I spoke to Hattotuwa on Thursday for my podcast The Fold, which takes a broad view of Aotearoa’s media landscape on a weekly basis. He was impassioned and thrillingly articulate in cataloguing what he had seen, and the dramatic escalation in reach and impact which led directly to the growth of the occupation. For so long there has been a sense from politicians and institutions that what happens online is somehow lesser and abstracted, with only a very limited real world impact. Setting aside the idea that things which happen online are any less real for many, we saw very viscerally last week that online radicalisation leads directly to real world behaviours.

The prime minister seemed to acknowledge that the period of allowing a largely libertarian social media was over in her press conference that day, when she suggested that the time was coming when we would have to understand how so many could “succumb to such wild and dangerous mis- and disinformation.” The thing is, it’s not a mystery: Hattotuwa has shown that live videos from the occupation grew at an unprecedented rate, overtaking the reach of the entire mainstream media multiple times and for long periods.

He gives data to back up what many of us in the media had seen through social analytics in recent weeks – any content about the occupation attracted incredible engagement. And posts which expressed support for it or disdain for politicians and journalists exploded. For example, a February 22 post by former Act party leader Rodney Hide under the headline ‘the protestors have won’, run on Sean Plunket’s new website The Platform, attracted over 5,000 Facebook interactions, despite the company not having officially launched. To put it in context, that’s more interactions than all of the more than 200 posts to Facebook by Newsroom – which has largely covered the disinformation complex of the protest superbly – during that week, combined.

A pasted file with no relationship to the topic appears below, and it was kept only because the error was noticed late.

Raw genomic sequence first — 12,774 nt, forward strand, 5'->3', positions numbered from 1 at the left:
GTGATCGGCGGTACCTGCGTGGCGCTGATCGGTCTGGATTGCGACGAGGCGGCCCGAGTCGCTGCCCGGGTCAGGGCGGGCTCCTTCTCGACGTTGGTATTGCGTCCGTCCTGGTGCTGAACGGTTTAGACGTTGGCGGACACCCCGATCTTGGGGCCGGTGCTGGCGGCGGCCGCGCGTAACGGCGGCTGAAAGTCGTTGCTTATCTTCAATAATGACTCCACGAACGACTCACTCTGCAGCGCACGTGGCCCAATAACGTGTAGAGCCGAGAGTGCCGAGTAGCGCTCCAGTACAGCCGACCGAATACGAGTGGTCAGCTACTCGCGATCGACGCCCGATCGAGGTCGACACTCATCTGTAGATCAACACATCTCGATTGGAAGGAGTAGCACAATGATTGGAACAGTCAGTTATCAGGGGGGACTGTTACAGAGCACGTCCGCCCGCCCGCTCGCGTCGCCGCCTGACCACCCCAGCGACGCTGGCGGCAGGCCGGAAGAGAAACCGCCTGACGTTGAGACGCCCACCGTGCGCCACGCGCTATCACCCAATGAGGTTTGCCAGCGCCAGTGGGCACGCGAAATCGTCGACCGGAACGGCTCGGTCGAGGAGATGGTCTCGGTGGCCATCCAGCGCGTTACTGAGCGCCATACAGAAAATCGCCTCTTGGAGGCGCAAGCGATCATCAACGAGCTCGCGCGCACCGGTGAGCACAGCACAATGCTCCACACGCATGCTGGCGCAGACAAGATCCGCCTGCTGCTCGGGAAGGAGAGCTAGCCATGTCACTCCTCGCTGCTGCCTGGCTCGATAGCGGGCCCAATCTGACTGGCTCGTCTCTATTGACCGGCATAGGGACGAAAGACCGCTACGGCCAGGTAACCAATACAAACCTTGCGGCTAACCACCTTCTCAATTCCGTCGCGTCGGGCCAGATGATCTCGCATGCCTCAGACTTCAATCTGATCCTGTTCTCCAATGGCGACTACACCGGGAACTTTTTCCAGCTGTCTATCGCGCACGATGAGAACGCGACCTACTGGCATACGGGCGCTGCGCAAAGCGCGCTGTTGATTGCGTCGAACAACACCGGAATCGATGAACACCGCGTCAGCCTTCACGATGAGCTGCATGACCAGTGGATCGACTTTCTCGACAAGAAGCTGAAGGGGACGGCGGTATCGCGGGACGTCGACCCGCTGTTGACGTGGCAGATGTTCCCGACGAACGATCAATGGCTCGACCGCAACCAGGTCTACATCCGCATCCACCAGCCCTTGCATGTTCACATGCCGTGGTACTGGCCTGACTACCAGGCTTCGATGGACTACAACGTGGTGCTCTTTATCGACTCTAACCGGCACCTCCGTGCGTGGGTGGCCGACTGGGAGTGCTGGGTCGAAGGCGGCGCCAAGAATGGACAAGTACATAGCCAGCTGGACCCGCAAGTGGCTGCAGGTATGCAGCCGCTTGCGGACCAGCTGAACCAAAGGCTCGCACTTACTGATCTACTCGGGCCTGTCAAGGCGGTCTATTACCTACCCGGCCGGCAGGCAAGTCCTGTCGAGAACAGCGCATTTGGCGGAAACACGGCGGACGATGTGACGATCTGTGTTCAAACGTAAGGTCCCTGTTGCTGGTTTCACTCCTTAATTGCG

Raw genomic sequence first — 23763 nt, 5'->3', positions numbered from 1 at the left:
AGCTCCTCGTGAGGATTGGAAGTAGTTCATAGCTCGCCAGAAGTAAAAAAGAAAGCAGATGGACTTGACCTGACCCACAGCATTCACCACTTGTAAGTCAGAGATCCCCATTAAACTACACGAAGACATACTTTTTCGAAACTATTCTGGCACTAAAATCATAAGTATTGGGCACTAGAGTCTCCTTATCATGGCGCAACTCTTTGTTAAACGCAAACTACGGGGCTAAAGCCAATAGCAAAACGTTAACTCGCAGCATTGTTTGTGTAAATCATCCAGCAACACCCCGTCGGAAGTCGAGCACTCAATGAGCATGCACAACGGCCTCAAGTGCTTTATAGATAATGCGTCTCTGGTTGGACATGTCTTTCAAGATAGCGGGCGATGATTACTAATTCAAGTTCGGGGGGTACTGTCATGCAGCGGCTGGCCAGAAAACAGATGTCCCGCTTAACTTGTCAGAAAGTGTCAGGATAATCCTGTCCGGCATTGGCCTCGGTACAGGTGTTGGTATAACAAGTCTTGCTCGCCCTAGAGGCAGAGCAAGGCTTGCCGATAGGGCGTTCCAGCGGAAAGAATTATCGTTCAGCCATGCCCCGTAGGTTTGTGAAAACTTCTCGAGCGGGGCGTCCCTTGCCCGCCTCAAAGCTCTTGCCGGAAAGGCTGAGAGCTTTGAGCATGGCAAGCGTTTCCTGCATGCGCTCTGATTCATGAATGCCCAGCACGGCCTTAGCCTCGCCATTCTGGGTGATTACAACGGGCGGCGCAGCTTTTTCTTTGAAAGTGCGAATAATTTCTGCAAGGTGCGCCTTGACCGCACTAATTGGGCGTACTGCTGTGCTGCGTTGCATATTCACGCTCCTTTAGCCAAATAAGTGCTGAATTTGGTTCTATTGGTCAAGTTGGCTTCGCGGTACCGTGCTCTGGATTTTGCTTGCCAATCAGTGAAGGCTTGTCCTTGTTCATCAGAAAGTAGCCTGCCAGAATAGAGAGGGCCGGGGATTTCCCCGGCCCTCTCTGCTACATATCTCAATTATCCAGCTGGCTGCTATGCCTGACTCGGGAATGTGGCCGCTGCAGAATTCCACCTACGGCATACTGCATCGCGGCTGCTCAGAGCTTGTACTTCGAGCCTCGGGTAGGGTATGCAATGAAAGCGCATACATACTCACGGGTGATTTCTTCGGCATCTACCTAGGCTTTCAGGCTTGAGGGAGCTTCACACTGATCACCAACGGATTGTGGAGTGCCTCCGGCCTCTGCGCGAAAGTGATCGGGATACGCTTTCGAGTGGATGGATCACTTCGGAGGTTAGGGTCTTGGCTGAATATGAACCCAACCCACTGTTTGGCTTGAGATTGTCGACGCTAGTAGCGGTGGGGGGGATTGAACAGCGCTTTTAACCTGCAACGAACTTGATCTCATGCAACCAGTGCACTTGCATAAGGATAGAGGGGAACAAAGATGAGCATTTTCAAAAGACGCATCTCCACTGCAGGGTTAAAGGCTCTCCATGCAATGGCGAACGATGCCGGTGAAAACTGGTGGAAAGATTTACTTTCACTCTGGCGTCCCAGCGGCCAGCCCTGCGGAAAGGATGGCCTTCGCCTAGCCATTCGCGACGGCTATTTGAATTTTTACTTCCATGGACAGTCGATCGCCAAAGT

All that still pales by comparison to the two core communication vehicles of the protest: Telegram and Facebook live, which Hattotuwa scrutinised most closely. He says “there was a greater volume, there was a greater velocity, which is a speed and there was more diversity in the vectors, which is the platforms. That’s volume, vector and velocity. Then there’s also another way of looking at which is in terms of speed, scope and scale. So that was an accelerated production of violative harmful material, and they have a greater audiences to which it was reaching.”

While engaging with content is not the same as endorsing it or believing it, the events of Wednesday show just how powerful it was for some, and how ineffective any attempts to rein it in have been. Hattotuwa has engaged with Facebook at a corporate level for years, and believes that while there are many genuine and talented people working to try and solve this fiendishly complex problem, they are unable to effect change – the growth and revenue generating parts of the business are simply too powerful.

Which is to say that change seems extremely unlikely to come from within. There is a rising political movement worldwide which is intent upon meeting this pernicious challenge with regulation. The events of last week, and a new tone from the prime minister in response, have created a sense that there might finally be progress on that front here. For Hattotuwa the attention and emphasis are overdue, but welcome.